Temperatures in San Pablo are sufficiently warm year round that it is not entirely meaningful to discuss the growing season in these terms. We nevertheless include the chart below as an illustration of the distribution of temperatures experienced throughout the year.
Time Spent in Various Temperature Bands and the Growing Season in March
Growing degree days are a measure of yearly heat accumulation used to predict plant and animal development, and defined as the integral of warmth above a base temperature, discarding any excess above a maximum temperature. In this report, we use a base of 50°F and a cap of 86°F.
The average accumulated growing degree days in San Pablo are increasing during March, increasing by 440°F, from 832°F to 1,272°F, over the course of the month.
Growing Degree Days in March
This section discusses the total daily incident shortwave solar energy reaching the surface of the ground over a wide area, taking full account of seasonal variations in the length of the day, the elevation of the Sun above the horizon, and absorption by clouds and other atmospheric constituents. Shortwave radiation includes visible light and ultraviolet radiation.
The average daily incident shortwave solar energy in San Pablo is essentially constant during March, remaining within 0.1 kWh of 6.6 kWh throughout.
The highest average daily incident shortwave solar energy during March is 6.7 kWh on March 20.
Average Daily Incident Shortwave Solar Energy in March
For the purposes of this report, the geographical coordinates of San Pablo are 9.683 deg latitude, -84.040 deg longitude, and 5,528 ft elevation.
The topography within 2 miles of San Pablo contains large variations in elevation, with a maximum elevation change of 2,979 feet and an average elevation above sea level of 5,617 feet. Within 10 miles contains large variations in elevation (7,608 feet). Within 50 miles also contains extreme variations in elevation (12,490 feet).
The area within 2 miles of San Pablo is covered by trees (50%), grassland (25%), and shrubs (15%), within 10 miles by trees (58%) and grassland (22%), and within 50 miles by trees (43%) and water (30%).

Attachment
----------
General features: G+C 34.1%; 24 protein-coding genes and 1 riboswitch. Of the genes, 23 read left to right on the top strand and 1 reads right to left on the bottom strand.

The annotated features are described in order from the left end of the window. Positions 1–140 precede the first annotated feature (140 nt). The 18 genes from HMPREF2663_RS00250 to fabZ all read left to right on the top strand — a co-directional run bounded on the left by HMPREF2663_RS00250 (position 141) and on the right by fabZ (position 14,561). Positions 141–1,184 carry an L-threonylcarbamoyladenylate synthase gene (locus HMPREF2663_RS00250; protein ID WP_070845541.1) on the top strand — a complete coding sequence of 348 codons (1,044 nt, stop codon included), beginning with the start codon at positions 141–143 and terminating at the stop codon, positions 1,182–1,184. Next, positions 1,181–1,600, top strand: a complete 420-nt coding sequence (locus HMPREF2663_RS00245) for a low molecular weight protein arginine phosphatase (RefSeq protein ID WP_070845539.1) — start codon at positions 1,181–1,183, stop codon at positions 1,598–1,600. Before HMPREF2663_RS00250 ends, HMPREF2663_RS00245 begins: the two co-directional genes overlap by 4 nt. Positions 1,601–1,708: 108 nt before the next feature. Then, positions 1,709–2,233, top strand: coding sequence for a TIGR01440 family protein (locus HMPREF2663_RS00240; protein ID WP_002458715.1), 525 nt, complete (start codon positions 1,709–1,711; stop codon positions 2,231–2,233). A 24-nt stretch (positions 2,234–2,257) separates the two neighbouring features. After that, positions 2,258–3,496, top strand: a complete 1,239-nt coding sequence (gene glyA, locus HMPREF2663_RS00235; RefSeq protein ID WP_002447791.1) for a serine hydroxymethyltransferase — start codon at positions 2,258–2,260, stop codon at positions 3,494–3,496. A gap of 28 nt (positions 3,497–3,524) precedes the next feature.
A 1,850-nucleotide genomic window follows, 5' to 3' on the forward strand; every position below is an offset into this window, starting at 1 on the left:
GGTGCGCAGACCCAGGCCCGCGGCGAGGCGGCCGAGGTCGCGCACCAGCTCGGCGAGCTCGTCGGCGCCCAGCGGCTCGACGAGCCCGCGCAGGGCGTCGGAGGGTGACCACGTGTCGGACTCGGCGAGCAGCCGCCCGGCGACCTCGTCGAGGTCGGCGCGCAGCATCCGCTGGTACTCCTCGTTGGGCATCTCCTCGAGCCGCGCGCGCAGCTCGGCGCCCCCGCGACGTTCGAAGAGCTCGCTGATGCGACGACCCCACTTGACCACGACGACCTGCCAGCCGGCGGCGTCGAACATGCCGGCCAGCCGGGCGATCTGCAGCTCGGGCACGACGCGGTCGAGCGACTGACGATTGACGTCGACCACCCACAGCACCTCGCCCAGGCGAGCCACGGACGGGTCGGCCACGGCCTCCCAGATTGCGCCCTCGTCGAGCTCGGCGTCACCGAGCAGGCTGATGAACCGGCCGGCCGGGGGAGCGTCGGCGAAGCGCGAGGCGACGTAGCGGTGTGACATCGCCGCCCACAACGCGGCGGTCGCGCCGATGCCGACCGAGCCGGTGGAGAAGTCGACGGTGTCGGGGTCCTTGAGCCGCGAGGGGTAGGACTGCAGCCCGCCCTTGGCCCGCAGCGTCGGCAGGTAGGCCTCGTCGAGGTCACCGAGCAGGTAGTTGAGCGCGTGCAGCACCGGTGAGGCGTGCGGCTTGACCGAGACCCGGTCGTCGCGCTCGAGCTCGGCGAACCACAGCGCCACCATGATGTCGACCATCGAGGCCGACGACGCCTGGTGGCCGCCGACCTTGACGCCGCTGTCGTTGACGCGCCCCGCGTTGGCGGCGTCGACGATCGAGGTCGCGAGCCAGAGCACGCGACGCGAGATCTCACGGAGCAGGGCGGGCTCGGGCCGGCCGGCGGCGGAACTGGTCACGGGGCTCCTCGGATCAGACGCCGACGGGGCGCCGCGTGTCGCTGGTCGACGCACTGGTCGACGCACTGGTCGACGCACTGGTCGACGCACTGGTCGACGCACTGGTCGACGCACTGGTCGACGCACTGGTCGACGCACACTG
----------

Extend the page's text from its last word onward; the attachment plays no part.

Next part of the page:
This report illustrates the typical weather in San Pablo year round, based on a statistical analysis of historical hourly weather reports and model reconstructions from January 1, 1980 to December 31, 2016.
Temperature and Dew Point
There is only a single weather station, Juan Santamaría International Airport, in our network suitable to be used as a proxy for the historical temperature and dew point records of San Pablo.
At a distance of 39 kilometers from San Pablo, closer than our threshold of 150 kilometers, this station is deemed sufficiently nearby to be relied upon as our primary source for temperature and dew point records.
The station records are corrected for the elevation difference between the station and San Pablo according to the International Standard Atmosphere , and by the relative change present in the MERRA-2 satellite-era reanalysis between the two locations.
Please note that the station records themselves may additionally have been back-filled using other nearby stations or the MERRA-2 reanalysis.
All data relating to the Sun's position (e.g., sunrise and sunset) are computed using astronomical formulas from the book, Astronomical Tables of the Sun, Moon and Planets , by Jean Meeus.
All other weather data, including cloud cover, precipitation, wind speed and direction, and solar flux, come from NASA's MERRA-2 Modern-Era Retrospective Analysis . This reanalysis combines a variety of wide-area measurements in a state-of-the-art global meteorological model to reconstruct the hourly history of weather throughout the world on a 50-kilometer grid.
Land Use data comes from the Global Land Cover SHARE database , published by the Food and Agriculture Organization of the United Nations.
Elevation data comes from the Shuttle Radar Topography Mission (SRTM) , published by NASA's Jet Propulsion Laboratory.
Names, locations, and time zones of places and some airports come from the GeoNames Geographical Database .
Time zones for aiports and weather stations are provided by AskGeo.com .
Maps are © Esri, with data from National Geographic, Esri, DeLorme, NAVTEQ, UNEP-WCMC, USGS, NASA, ESA, METI, NRCAN, GEBCO, NOAA, and iPC.
The information on this site is provided as is, without any assurances as to its accuracy or suitability for any purpose. Weather data is prone to errors, outages, and other defects. We assume no responsibility for any decisions made on the basis of the content presented on this site.
We draw particular cautious attention to our reliance on the MERRA-2 model-based reconstructions for a number of important data series. While having the tremendous advantages of temporal and spatial completeness, these reconstructions: (1) are based on computer models that may have model-based errors, (2) are coarsely sampled on a 50 km grid and are therefore unable to reconstruct the local variations of many microclimates, and (3) have particular difficulty with the weather in some coastal areas, especially small islands.
We further caution that our travel scores are only as good as the data that underpin them, that weather conditions at any given location and time are unpredictable and variable, and that the definition of the scores reflects a particular set of preferences that may not agree with those of any particular reader.